Thank you for your kind patience, Dimcl.
Can I comprehend "in accordance with" with the connotion "I agree"， while "pursuant to" with the connotion "I have to obey"?
Yes, "in accordance with" means "in accord" (or agreement). But "pursuant to" means "further to". eg. one follows after another. That's why, in my example, I put "pursuant to the previous explanations". My answer was in relation to but following the other explanations.
My response at this time is pursuant to your last question. ie. it is related to the subject but comes after your question.
"in accordance with" and "pursuant to" can be used with the same meaning. Pursuant to the rules, I will delete this post", "In accordance with the rules I will delete this post".
However there is a difference in meaning.
In the first instance my action follows the rules. If the rules weren't there before I wouldn't delete it.
There are rules. Following these rules I act. My act stems from the rules.
In the second instance my action agrees with the rules. The rules are there and I (have to) agree with them.
There are rules. Agreeing with these rules I act.
There are times however when their meaning is different.
To take Dmcl's excellent example:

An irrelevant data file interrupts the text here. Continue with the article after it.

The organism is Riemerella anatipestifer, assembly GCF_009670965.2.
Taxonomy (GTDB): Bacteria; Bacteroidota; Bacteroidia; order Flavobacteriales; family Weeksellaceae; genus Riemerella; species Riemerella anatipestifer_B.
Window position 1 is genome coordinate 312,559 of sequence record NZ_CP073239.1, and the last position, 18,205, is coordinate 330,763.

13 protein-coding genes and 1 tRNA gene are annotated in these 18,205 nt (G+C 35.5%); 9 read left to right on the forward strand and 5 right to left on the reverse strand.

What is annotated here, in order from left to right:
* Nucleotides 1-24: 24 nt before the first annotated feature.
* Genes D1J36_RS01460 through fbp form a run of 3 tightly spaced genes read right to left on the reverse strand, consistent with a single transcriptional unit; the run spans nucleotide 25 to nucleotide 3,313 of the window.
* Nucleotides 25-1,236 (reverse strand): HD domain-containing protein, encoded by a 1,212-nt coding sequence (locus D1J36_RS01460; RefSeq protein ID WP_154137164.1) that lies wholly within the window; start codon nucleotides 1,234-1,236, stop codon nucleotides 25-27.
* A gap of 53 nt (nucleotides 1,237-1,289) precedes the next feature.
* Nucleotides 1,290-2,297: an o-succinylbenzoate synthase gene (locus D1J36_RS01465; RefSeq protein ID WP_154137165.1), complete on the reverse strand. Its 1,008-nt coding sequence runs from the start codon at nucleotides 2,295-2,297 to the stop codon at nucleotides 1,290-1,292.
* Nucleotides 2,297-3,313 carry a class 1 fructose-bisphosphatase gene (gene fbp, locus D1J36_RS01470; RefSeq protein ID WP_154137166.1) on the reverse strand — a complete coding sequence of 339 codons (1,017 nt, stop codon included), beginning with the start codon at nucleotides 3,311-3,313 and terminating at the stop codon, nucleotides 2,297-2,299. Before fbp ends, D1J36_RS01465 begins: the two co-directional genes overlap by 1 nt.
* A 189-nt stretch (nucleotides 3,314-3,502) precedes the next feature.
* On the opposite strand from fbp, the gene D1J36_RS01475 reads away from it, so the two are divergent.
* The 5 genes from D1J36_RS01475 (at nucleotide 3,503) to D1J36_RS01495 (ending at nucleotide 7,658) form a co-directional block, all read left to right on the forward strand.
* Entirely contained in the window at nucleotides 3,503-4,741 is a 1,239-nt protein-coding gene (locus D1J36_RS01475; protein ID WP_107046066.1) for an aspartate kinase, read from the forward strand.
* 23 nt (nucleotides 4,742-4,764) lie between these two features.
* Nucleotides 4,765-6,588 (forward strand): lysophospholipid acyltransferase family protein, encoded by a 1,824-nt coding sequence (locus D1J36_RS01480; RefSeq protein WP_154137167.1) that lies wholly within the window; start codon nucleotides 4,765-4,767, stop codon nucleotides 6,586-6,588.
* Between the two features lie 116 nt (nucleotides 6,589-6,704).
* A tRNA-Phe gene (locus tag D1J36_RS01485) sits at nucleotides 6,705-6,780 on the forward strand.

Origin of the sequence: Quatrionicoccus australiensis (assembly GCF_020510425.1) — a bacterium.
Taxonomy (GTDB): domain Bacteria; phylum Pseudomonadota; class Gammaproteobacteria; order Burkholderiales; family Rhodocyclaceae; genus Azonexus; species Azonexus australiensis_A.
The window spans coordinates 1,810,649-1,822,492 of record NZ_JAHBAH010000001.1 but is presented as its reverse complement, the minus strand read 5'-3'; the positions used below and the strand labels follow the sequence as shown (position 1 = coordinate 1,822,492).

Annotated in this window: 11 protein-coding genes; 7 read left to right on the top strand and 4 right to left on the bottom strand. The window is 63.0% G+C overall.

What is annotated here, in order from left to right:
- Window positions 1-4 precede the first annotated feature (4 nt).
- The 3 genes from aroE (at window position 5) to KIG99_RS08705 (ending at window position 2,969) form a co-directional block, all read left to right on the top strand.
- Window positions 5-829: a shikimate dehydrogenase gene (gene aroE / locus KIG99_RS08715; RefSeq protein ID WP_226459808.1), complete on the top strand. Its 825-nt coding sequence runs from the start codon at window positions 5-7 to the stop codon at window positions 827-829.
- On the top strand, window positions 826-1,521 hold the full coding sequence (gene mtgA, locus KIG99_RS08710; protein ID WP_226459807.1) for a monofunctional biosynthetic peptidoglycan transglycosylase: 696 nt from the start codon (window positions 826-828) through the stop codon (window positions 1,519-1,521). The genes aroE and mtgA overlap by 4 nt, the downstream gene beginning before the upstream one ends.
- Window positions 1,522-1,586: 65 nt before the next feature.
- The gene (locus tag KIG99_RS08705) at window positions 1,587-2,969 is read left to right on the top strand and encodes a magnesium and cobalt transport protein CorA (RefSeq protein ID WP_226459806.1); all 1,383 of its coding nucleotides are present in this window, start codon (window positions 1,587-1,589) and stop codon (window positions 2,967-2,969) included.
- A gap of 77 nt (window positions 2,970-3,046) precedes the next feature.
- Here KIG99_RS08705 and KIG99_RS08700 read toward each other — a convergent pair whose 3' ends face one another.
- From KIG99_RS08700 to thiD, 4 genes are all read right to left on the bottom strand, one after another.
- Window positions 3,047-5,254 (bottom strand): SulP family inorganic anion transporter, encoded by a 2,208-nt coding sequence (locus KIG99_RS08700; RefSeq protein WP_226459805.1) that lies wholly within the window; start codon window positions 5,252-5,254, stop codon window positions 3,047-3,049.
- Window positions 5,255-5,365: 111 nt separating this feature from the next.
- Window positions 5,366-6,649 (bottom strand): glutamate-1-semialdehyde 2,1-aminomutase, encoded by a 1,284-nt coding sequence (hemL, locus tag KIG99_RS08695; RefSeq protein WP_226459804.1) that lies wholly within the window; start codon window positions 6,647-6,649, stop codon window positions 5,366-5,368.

You made a request. I agree to answer.
There have been other explanations before. In addition to these explanations I say...
I hope I helped and not complicated matters worse! It took me a while to understand legalese in Greek and I had two lawyers living in the same house with me (dad and bro)!
Thank you all for your help.
Now I am more confident in using these phrases.
Thanks you all !
It seems this 3 phrases usually used in "Agreement" and "contract" .
Question: Does the phrase "in accordance with" include a time element? For example, if I am working to a contract that requires a task to be completed to a specified scope and timetable, but I miss the deadline, am I then prevented from saying (accurately) "in accordance with the contract terms"?
It depends entirely on how the contract is written. If missing a deadline nullifies the agreement I would assume that you could no longer claim the contract terms as a basis for anything. If, however, there are contingencies built into the contract for missed deadlines, such as the person who is late must forfeit payment for that particular task, I can imagine "In accordance with the contract terms I will not be invoicing you for this task because I missed the deadline."